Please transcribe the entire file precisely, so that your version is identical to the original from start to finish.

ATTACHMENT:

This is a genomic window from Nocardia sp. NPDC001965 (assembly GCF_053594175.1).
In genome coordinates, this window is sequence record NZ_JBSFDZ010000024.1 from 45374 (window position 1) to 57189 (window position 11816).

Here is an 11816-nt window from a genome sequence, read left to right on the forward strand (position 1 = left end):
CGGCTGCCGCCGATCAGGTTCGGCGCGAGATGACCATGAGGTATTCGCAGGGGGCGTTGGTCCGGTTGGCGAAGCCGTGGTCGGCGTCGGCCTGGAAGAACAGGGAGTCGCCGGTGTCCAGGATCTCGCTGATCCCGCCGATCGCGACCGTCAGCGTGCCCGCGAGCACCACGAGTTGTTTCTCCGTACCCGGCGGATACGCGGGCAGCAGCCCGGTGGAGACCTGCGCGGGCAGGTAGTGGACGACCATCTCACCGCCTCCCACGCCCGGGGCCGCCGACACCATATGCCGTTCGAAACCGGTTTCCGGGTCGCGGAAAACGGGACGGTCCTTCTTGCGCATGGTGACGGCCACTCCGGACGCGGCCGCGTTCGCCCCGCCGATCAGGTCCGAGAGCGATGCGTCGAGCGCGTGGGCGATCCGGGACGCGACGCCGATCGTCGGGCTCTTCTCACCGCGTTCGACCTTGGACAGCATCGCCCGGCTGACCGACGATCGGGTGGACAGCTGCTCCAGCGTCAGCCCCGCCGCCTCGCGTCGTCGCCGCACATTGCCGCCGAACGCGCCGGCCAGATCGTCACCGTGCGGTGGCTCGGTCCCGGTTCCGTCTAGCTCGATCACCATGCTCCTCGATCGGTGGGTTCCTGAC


This is a genomic window from Nocardia sp. NPDC001965 (assembly GCF_053594175.1).
In genome coordinates, this window is sequence record NZ_JBSFDZ010000024.1 from 45374 (window position 1) to 57189 (window position 11816).

Here is an 11816-nt window from a genome sequence, read left to right on the forward strand (position 1 = left end):
CGGCTGCCGCCGATCAGGTTCGGCGCGAGATGACCATGAGGTATTCGCAGGGGGCGTTGGTCCGGTTGGCGAAGCCGTGGTCGGCGTCGGCCTGGAAGAACAGGGAGTCGCCGGTGTCCAGGATCTCGCTGATCCCGCCGATCGCGACCGTCAGCGTGCCCGCGAGCACCACGAGTTGTTTCTCCGTACCCGGCGGATACGCGGGCAGCAGCCCGGTGGAGACCTGCGCGGGCAGGTAGTGGACGACCATCTCACCGCCTCCCACGCCCGGGGCCGCCGACACCATATGCCGTTCGAAACCGGTTTCCGGGTCGCGGAAAACGGGACGGTCCTTCTTGCGCATGGTGACGGCCACTCCGGACGCGGCCGCGTTCGCCCCGCCGATCAGGTCCGAGAGCGATGCGTCGAGCGCGTGGGCGATCCGGGACGCGACGCCGATCGTCGGGCTCTTCTCACCGCGTTCGACCTTGGACAGCATCGCCCGGCTGACCGACGATCGGGTGGACAGCTGCTCCAGCGTCAGCCCCGCCGCCTCGCGTCGTCGCCGCACATTGCCGCCGAACGCGCCGGCCAGATCGTCACCGTGCGGTGGCTCGGTCCCGGTTCCGTCTAGCTCGATCACCATGCTCCTCGATCGGTGGGTTCCTGAC